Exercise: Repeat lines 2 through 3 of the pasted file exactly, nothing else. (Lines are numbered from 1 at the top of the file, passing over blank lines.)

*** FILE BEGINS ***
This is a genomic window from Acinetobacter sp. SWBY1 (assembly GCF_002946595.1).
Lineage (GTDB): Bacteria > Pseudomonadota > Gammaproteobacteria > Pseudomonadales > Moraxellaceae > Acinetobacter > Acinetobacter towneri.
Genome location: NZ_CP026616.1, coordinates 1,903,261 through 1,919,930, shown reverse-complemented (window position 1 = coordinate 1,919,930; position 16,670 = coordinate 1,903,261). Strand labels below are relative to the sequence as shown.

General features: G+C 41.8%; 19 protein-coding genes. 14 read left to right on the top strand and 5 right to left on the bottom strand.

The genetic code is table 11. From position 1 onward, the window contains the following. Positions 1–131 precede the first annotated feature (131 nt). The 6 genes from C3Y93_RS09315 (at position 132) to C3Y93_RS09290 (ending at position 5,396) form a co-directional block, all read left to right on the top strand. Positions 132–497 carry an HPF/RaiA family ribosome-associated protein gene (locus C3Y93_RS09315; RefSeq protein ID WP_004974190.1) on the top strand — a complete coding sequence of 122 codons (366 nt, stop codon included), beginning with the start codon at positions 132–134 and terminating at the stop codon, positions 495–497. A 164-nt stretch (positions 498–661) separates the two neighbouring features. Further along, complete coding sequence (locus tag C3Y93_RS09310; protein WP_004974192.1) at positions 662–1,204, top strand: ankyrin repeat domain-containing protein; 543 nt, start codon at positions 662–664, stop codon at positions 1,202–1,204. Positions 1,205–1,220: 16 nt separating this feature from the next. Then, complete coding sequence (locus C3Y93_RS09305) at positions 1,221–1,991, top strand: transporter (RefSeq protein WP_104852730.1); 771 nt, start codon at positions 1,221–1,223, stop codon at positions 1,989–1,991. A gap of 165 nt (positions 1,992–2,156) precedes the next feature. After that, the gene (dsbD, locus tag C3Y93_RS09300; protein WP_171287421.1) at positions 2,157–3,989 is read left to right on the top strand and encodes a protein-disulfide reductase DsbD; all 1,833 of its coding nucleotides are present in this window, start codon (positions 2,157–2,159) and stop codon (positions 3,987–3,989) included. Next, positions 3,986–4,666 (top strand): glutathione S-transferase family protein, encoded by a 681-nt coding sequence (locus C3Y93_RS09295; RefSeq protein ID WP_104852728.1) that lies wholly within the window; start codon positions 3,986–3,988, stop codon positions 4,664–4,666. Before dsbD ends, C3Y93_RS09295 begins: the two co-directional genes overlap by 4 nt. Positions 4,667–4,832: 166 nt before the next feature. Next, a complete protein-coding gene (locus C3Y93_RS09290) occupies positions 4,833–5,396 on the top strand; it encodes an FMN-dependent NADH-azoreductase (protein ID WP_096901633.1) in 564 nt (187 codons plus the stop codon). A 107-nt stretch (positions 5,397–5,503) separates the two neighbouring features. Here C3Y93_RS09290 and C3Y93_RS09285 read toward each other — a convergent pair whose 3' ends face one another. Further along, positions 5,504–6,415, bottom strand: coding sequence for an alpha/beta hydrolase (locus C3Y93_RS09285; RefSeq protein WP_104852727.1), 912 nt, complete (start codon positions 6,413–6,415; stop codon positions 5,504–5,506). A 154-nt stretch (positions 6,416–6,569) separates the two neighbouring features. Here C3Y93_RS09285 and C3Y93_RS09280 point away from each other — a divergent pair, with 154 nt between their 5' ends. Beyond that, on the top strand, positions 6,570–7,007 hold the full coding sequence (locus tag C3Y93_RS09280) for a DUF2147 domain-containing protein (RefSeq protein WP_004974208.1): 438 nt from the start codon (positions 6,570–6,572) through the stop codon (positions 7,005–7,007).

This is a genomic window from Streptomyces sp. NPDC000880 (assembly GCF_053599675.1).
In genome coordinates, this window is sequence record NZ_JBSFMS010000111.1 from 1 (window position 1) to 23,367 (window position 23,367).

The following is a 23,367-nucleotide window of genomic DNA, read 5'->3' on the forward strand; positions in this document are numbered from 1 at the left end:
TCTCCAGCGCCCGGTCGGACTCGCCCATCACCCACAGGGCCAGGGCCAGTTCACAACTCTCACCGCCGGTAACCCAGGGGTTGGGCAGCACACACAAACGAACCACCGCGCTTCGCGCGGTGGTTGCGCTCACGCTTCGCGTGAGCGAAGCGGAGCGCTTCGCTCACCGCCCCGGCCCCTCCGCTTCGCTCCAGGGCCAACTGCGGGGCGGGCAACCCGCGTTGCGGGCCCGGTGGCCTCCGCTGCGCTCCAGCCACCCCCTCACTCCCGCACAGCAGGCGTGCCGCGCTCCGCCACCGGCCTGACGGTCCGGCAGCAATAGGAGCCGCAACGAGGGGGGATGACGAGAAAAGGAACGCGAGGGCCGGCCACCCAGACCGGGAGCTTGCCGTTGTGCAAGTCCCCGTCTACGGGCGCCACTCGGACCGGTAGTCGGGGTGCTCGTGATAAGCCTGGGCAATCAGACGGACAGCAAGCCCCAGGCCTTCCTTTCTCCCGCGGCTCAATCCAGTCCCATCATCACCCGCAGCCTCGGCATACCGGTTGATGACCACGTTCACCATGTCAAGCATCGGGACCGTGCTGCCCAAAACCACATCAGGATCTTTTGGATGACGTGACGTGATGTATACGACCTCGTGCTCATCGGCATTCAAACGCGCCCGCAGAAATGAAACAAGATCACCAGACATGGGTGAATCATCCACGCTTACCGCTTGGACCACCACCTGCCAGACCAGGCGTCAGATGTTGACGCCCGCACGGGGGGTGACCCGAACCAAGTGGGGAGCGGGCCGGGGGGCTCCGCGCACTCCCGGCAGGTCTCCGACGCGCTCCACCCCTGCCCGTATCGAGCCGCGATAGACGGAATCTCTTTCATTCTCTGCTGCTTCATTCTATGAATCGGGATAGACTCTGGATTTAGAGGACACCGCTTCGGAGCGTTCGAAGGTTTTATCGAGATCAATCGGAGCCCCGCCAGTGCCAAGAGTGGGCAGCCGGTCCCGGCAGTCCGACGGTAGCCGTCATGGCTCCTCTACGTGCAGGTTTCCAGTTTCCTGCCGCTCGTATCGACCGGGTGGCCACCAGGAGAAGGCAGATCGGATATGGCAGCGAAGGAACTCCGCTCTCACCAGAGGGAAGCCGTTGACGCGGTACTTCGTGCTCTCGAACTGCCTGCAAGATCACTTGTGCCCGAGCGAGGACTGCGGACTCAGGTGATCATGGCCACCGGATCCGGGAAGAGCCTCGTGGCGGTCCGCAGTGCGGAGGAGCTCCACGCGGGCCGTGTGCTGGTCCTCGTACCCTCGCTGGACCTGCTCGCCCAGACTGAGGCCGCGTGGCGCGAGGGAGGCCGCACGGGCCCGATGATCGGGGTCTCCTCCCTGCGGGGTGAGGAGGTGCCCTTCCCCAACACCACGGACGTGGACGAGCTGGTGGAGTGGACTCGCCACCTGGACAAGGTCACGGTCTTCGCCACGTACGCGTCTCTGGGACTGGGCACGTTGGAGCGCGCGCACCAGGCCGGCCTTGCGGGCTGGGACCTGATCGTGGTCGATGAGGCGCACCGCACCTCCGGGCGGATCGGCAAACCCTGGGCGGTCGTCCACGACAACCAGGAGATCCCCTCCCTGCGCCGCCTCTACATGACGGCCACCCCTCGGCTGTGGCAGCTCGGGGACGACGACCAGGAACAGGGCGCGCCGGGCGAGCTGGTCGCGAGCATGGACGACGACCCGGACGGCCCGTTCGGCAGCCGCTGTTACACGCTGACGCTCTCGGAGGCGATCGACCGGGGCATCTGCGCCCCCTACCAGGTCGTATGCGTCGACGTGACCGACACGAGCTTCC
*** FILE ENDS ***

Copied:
Lineage (GTDB): Bacteria > Pseudomonadota > Gammaproteobacteria > Pseudomonadales > Moraxellaceae > Acinetobacter > Acinetobacter towneri.
Genome location: NZ_CP026616.1, coordinates 1,903,261 through 1,919,930, shown reverse-complemented (window position 1 = coordinate 1,919,930; position 16,670 = coordinate 1,903,261). Strand labels below are relative to the sequence as shown.